[Updated: see end]
This is more in the nature of notes for a proper post, but I'll put it here. If you want to read some sense, check James Annan: still flapping. If you want some nonsense, then follow the link therein to RP :-)
But first: something completely different:
So, I took HadAM3 (64 bit version) and did two runs: one standard, and one where I perturbed the surface pressure at a single grid point (I forget where: somewhere in the Arctic I think) by a tiny amount (1e-10, or was it 1e-12?).
The graph below shows the growth in global-mean area-weighted RMS of the difference of the MSLP field between the two runs:
The x-axis is time in days (48 timesteps per day): 0-5 (top); then 0-15 (mid); then 0-89 (bottom). By day about 25, and definitely by day 60, the difference between the runs has saturated: their weather is totally different, so no further growth in RMS occurs. The 5-10 day oscillations in the last month are, I think, what you'd expect to see from weather evolution.
The y-axis is in Pascals. 100 Pascals is an hPa, ie 1 mb. Standard weather charts tend to plot pressure in contours of 4 hPa, so in real weather terms the diffs are sort-of negligible out to about day 15 (although this is a global value, so locally there will probably be bigger values).
There are clearly different phases in the difference growth. After day 25-ish there is a slow rise to saturation. From day about 10 to about 25 there is exponential growth. From day 2 to 10 ish there isn't much growth. And from the start to about day 1 there is another exponential phase.
If you look carefully, you'll see that the diff appears to be zero for the first few timesteps. This isn't really true. But the model output (as opposed to its internal variables) has been converted from 64 to 32 bit floats; and the difference is identically zero at 32 bit (but not 64).
Meanwhile, its interesting to look at the pattern of the diffs.
The top pic is about day 4 (in the not-much-happening phase). The middle, day 15 (in the exp growth). The bottom, day 31 (saturated). Note that the pics have a different contour interval. By days 15/31 we're into "real meteorology" and hence the MSLP field is most different in extratropics, as it always is (its tropical dynamics, folks). The fact that the biggest diffs on day 4 are in the tropics (is this convection being jigged?) says we're in a different regime, but I'm a bit unsure.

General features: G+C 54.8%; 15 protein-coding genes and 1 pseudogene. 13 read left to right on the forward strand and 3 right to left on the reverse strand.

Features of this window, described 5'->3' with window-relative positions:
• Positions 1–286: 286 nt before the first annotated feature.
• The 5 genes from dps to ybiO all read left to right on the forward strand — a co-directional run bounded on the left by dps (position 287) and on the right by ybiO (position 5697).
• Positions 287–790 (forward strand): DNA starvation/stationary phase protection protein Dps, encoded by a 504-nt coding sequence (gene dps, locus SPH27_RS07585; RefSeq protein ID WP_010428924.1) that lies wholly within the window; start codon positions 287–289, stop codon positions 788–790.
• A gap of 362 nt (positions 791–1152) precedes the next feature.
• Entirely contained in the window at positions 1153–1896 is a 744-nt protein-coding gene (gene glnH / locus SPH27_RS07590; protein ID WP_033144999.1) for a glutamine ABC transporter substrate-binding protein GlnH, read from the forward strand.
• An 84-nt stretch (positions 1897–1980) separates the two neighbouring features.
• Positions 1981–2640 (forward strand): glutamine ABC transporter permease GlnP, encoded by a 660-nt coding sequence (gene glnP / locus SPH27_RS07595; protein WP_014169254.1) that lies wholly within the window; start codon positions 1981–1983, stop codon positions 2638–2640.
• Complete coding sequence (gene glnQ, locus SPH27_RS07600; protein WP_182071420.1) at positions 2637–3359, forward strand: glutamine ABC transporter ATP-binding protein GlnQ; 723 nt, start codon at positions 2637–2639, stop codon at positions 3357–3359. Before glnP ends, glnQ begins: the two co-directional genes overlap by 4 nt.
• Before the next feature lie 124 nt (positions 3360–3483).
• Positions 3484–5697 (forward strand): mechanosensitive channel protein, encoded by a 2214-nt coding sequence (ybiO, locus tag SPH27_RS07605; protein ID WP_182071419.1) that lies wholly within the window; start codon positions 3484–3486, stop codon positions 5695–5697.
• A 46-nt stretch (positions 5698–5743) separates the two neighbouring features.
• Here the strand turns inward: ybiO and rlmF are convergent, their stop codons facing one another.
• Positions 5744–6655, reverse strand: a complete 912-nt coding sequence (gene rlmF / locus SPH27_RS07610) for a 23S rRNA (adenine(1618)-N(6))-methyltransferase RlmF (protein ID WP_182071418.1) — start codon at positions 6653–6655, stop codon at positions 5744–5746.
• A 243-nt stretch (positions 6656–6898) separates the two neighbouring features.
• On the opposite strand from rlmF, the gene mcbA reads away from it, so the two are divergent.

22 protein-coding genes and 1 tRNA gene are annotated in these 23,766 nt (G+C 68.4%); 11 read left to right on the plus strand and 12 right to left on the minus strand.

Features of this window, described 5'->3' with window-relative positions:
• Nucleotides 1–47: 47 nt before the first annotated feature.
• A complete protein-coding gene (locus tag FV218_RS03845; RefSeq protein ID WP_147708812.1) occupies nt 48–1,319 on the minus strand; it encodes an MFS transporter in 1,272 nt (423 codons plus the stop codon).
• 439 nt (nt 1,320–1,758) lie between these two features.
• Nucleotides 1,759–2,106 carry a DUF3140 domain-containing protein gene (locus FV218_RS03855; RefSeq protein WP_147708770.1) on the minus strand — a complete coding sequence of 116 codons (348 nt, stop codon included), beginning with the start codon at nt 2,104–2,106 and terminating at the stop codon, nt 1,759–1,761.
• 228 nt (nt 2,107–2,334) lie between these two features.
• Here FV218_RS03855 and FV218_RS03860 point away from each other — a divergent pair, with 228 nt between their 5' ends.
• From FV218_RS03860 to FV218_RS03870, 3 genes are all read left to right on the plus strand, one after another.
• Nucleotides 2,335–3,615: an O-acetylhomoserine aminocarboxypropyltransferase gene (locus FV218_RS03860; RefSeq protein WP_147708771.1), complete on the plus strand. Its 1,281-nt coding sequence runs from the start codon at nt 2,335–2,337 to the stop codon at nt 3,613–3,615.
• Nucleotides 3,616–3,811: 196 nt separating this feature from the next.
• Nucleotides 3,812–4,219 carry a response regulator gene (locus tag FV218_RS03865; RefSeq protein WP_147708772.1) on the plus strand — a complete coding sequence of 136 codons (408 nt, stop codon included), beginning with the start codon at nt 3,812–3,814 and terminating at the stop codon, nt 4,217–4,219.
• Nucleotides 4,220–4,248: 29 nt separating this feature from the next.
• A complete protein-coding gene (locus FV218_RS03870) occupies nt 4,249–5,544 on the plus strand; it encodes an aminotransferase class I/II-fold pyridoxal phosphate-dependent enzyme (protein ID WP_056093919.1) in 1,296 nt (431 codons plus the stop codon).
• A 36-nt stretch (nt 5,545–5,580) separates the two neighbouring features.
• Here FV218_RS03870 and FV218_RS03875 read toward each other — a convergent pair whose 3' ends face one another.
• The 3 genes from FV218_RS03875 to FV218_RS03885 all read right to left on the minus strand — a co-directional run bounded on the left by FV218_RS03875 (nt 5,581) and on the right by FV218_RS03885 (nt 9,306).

So there we are for now. Over to you, James.
[The original post was oct 15. I've updated the timestamp.
Update: I've been playing with the timestep-dependence of this. In the pic below, the black line (solid) is run "a" (std) minus run "b" (small pert); black dashed is a-c, where "c" is a different small pert. Blue is the same but for with all three runs done at 1/2 the timestep. Red also, but for 1/4 the timestep. The std timestep is half hour. There are plenty of caveats here: firstly, that this is really only playing. Secondly, that all I did was change the value marked timestep (actually, the value marked "steps per period" from 48 to 96 to 192) without checking that anything was going hideously wrong elsewhere. Thirdly, that if you compare this to the previous plot you'll notice that its spikier: because its 6-h data (instantaneous) not timestep data. Fourthly, that even if nothing is going hideously wrong, changing the timestep does give a different model (is the climatology the same? I don't know. Maybe). For example, the atmos is fourier-filtered at the poles for CFL reasons. A smaller timestep means less area if filtered.
Also: to answer JA's q: does the pert grow one-box-per-timestep (ie, unphysically?). Well no. It grows faster than that, because, ha ha, the perturbation is within the filtering zone so it grows into the entire northern polar cap within a few timesteps.
But: the plot below shows that the initial growth is *slower* with smaller timestep (well even this is complex: the 1/2 timestep run grows faster up to day 1; but then the "plateau" level reached by it is lower between days 2 and 10; and the 1/4 timestep plateau is lower again. Does this mean that a very very small timestep (arguably, as physical reality has?) would have a very low (zero?) plateau? I must try some even shorter timesteps. BUT then you end up in territory where the model was never designed for and it becomes rather dodgy.
Having 3 different runs at each timestep (more would be nice of course) allows you to see that during the day 15-30 growth phase, the timestep doesn't matter. But earlier, it clearly does.
Curious. I wonder what it means...
ps: sorry James. I'll get back to it :-(